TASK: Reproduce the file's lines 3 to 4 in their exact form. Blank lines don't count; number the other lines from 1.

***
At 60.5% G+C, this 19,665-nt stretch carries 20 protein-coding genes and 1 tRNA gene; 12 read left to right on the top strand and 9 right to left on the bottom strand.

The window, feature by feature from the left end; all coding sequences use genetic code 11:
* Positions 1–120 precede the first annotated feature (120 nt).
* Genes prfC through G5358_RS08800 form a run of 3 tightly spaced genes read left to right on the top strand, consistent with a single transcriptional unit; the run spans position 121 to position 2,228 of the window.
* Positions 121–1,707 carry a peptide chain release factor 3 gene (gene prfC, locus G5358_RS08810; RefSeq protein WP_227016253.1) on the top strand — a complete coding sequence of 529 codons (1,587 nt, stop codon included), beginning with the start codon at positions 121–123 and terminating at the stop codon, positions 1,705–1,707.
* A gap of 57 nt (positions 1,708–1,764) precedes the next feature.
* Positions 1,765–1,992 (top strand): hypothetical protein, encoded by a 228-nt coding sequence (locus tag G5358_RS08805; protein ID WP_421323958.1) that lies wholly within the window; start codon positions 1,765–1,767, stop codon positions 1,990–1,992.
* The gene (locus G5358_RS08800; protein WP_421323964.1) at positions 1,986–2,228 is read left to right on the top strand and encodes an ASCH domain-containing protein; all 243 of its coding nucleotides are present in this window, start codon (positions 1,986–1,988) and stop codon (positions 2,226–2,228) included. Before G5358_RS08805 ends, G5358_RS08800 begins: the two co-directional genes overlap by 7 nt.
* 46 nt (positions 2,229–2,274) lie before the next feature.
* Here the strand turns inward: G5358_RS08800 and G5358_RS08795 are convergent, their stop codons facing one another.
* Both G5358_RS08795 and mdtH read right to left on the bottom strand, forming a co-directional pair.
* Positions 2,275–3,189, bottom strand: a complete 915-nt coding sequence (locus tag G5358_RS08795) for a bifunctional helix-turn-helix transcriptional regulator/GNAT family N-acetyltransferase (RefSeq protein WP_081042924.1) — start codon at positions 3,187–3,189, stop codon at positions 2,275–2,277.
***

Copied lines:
* Positions 1–120 precede the first annotated feature (120 nt).
* Genes prfC through G5358_RS08800 form a run of 3 tightly spaced genes read left to right on the top strand, consistent with a single transcriptional unit; the run spans position 121 to position 2,228 of the window.